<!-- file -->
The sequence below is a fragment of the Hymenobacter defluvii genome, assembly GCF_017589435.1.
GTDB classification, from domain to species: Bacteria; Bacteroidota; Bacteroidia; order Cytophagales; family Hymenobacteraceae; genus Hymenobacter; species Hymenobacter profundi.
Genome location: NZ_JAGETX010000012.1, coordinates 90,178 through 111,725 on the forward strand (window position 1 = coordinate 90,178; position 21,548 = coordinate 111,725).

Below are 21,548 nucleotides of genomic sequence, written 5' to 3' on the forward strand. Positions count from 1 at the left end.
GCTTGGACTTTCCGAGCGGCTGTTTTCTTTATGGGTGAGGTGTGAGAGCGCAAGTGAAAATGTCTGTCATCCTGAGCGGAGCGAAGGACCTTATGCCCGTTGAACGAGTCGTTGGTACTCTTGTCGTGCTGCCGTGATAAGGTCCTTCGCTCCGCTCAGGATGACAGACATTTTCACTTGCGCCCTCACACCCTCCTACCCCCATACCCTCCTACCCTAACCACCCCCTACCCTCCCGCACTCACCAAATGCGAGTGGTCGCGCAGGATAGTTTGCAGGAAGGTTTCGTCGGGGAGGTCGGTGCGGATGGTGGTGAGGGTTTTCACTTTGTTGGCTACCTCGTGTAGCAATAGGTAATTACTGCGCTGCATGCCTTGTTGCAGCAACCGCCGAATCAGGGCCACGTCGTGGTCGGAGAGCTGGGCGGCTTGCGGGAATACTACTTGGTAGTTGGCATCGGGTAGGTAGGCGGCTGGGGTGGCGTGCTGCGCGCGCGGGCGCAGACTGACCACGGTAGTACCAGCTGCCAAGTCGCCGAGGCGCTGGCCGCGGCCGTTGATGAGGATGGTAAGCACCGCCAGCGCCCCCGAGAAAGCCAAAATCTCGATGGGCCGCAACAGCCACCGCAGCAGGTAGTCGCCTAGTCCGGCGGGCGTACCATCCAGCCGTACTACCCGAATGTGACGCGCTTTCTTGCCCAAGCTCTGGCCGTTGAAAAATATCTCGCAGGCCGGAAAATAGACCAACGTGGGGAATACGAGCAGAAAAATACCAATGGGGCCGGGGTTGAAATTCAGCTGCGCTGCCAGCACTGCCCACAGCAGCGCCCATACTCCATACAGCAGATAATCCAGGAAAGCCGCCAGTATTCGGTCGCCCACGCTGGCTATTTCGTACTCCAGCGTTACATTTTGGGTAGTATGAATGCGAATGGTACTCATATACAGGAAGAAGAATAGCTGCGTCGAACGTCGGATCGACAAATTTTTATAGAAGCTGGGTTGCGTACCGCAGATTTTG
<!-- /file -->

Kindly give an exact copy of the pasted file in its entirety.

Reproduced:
The sequence below is a fragment of the Hymenobacter defluvii genome, assembly GCF_017589435.1.
GTDB classification, from domain to species: Bacteria; Bacteroidota; Bacteroidia; order Cytophagales; family Hymenobacteraceae; genus Hymenobacter; species Hymenobacter profundi.
Genome location: NZ_JAGETX010000012.1, coordinates 90,178 through 111,725 on the forward strand (window position 1 = coordinate 90,178; position 21,548 = coordinate 111,725).

Below are 21,548 nucleotides of genomic sequence, written 5' to 3' on the forward strand. Positions count from 1 at the left end.
GCTTGGACTTTCCGAGCGGCTGTTTTCTTTATGGGTGAGGTGTGAGAGCGCAAGTGAAAATGTCTGTCATCCTGAGCGGAGCGAAGGACCTTATGCCCGTTGAACGAGTCGTTGGTACTCTTGTCGTGCTGCCGTGATAAGGTCCTTCGCTCCGCTCAGGATGACAGACATTTTCACTTGCGCCCTCACACCCTCCTACCCCCATACCCTCCTACCCTAACCACCCCCTACCCTCCCGCACTCACCAAATGCGAGTGGTCGCGCAGGATAGTTTGCAGGAAGGTTTCGTCGGGGAGGTCGGTGCGGATGGTGGTGAGGGTTTTCACTTTGTTGGCTACCTCGTGTAGCAATAGGTAATTACTGCGCTGCATGCCTTGTTGCAGCAACCGCCGAATCAGGGCCACGTCGTGGTCGGAGAGCTGGGCGGCTTGCGGGAATACTACTTGGTAGTTGGCATCGGGTAGGTAGGCGGCTGGGGTGGCGTGCTGCGCGCGCGGGCGCAGACTGACCACGGTAGTACCAGCTGCCAAGTCGCCGAGGCGCTGGCCGCGGCCGTTGATGAGGATGGTAAGCACCGCCAGCGCCCCCGAGAAAGCCAAAATCTCGATGGGCCGCAACAGCCACCGCAGCAGGTAGTCGCCTAGTCCGGCGGGCGTACCATCCAGCCGTACTACCCGAATGTGACGCGCTTTCTTGCCCAAGCTCTGGCCGTTGAAAAATATCTCGCAGGCCGGAAAATAGACCAACGTGGGGAATACGAGCAGAAAAATACCAATGGGGCCGGGGTTGAAATTCAGCTGCGCTGCCAGCACTGCCCACAGCAGCGCCCATACTCCATACAGCAGATAATCCAGGAAAGCCGCCAGTATTCGGTCGCCCACGCTGGCTATTTCGTACTCCAGCGTTACATTTTGGGTAGTATGAATGCGAATGGTACTCATATACAGGAAGAAGAATAGCTGCGTCGAACGTCGGATCGACAAATTTTTATAGAAGCTGGGTTGCGTACCGCAGATTTTG